But comparing the charges levied by say Hargreaves Lansdown with those of Interactive Investor can be fiddly work.

Details matter. Some brokers charge lower fees for trading but sting you with high withdrawals fees. Others offer cheap trading, but make additional annual charges for each different kind of account you open with them – once for an ISA and again for a SIPP. There may be entry and exit fees, too.

You also need to compare fixed annual platform fees – for instance £15 a quarter – with the alternative method of levying a percentage fee – say 0.25% year – on your investment pot. Which is more cost effective for you?

What’s more, the winner of this equation will probably change as your nest egg grows! You’ll need to run the numbers every few years to keep your costs as low as possible.

Get tooled up to compare investing platforms

If you find all this fun then you’re in the right place. We’re investing nutters around here.

But most people frankly do not.

Out in the wider world, people use interactive tools to compare things like insurance products and energy bills.

Well, that is now possible with investing platforms, too.

We’re hosting an interactive comparison tool created by our partners at Broker Compare. We hope it will help casual investors get their money onto a suitable investment platform with a lot less hassle.

In fact anyone who wants to hone in fast on the best potential brokers will find it a quick way to generate a shortlist of candidates.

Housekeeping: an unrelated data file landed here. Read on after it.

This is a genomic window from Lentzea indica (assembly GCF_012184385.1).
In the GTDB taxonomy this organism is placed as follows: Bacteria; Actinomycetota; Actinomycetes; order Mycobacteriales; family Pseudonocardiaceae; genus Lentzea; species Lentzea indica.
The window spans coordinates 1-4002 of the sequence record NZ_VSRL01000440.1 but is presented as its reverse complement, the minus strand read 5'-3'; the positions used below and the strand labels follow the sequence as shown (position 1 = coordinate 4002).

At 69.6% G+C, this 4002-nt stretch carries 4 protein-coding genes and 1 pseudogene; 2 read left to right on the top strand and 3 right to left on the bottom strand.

True, if you want to work out precisely what you’ll pay – in your specific situation – you’ll always need to do the sums for yourself.

There are just so many quirks out there, and any tool needs to make a few assumptions. Only you know exactly how you plan to invest and why.

But for many people, getting a good idea of the best platform to use quickly is the most important thing.

They’d rather know approximately what they’re going to be charged than laboriously figure out the exact costs from a dozen or more competitors.

Compare the brokers and save hundreds of pounds

Monevator regulars love to debate the minutia of different platforms with all the passionate enthusiasm of trainspotters arguing about the best non-standard railway gauges found in the wilder mountainous regions of Europe.

And long may that continue. (You’re among friends here.)

But the average person has little idea of their broker’s fees – or how what they’re paying compares to the competition.

For these people, five minutes with a comparison tool could be a quick way to save hundreds or thousands of pounds.

So what are you waiting for?

Note that just as with the price comparison websites we all use to compare energy bills or mortgages, Monevator may receive a payment from a broker that you visit or sign-up with via the table or tool. This does not affect the fees you pay – it’s made by the company to us for introducing you to their business.

Happy hunting – and let’s save some money!

  1. We tend to use the words ‘broker’ and ‘platform’ interchangeably. A broker is a stock broker – a person or company who trades and holds investments on your behalf. The platform is their website that lets you see and adjust your investments. []